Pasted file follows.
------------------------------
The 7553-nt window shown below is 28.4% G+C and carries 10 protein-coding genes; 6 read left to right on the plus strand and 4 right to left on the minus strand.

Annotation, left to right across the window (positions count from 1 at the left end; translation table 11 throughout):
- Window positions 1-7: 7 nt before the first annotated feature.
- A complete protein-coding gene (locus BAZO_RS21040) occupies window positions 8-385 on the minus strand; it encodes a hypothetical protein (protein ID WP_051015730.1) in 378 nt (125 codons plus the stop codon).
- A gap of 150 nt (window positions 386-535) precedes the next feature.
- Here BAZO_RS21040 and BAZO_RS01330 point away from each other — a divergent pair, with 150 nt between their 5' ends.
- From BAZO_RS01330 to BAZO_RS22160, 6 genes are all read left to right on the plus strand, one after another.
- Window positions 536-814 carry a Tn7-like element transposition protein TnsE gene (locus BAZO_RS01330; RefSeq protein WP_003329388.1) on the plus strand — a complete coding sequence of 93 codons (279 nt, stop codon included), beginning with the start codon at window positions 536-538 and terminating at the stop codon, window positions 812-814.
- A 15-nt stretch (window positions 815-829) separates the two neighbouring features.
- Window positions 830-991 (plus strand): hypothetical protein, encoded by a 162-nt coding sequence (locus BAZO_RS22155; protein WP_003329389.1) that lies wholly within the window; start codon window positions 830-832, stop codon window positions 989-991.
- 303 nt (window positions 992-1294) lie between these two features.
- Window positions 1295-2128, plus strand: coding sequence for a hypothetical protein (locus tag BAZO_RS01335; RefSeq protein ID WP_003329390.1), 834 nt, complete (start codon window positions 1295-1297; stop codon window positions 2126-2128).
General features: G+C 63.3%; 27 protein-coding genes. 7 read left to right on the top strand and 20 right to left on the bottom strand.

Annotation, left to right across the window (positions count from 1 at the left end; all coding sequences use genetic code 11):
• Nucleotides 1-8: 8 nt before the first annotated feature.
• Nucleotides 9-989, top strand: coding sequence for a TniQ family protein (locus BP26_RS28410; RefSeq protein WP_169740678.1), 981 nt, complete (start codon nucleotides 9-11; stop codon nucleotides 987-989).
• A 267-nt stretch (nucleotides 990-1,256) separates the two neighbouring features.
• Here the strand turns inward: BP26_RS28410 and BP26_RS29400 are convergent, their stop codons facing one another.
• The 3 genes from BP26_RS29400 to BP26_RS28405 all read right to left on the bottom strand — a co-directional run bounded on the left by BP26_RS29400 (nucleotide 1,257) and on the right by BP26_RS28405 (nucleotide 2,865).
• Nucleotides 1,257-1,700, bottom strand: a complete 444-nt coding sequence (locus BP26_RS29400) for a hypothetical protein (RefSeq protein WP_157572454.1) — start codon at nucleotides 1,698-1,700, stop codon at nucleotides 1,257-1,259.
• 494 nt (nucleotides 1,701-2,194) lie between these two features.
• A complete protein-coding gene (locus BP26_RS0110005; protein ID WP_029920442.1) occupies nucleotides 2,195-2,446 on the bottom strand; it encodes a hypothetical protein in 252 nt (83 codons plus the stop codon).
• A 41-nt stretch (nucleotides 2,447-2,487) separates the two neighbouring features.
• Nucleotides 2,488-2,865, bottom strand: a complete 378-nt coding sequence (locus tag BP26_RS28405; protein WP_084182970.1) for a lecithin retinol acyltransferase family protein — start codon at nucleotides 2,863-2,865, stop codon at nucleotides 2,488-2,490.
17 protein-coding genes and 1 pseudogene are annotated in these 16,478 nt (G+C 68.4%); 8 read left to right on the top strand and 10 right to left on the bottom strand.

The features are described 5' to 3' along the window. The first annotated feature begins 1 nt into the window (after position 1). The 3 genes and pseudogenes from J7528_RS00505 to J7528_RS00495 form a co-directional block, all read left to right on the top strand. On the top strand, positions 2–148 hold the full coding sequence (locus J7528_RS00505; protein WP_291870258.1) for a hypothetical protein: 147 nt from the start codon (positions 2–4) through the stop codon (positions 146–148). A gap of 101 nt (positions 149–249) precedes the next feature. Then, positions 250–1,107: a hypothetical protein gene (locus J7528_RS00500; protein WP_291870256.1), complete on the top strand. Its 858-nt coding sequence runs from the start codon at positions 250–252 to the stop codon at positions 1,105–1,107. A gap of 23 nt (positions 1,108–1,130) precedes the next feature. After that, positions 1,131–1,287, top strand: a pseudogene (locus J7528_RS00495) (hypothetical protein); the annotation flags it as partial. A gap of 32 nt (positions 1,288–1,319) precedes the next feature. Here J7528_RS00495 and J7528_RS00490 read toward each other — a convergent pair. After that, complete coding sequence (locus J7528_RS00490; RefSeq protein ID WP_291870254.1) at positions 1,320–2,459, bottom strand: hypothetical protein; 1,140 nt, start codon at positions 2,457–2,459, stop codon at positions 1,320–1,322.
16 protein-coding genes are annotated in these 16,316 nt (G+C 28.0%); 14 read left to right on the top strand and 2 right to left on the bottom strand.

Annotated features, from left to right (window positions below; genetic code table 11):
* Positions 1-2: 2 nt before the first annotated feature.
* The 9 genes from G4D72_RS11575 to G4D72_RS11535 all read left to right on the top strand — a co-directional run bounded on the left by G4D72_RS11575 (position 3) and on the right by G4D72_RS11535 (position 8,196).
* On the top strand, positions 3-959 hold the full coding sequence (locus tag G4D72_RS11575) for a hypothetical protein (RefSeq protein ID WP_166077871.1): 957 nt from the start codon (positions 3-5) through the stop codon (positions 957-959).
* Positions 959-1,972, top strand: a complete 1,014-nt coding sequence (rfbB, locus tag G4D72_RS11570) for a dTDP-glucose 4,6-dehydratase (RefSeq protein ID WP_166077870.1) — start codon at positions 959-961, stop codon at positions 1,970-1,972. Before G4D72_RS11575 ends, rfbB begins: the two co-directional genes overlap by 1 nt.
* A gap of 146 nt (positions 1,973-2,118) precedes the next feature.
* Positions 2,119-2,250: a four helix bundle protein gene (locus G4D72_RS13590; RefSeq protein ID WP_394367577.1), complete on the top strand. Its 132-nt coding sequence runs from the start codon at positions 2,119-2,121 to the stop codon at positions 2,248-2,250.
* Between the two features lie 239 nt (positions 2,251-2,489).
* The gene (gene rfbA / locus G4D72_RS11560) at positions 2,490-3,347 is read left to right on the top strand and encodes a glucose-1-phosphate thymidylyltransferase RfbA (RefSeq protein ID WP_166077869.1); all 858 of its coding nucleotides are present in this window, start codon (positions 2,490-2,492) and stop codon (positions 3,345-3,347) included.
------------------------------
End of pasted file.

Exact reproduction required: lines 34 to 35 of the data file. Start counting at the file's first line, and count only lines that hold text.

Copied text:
* Positions 2,119-2,250: a four helix bundle protein gene (locus G4D72_RS13590; RefSeq protein ID WP_394367577.1), complete on the top strand. Its 132-nt coding sequence runs from the start codon at positions 2,119-2,121 to the stop codon at positions 2,248-2,250.
* Between the two features lie 239 nt (positions 2,251-2,489).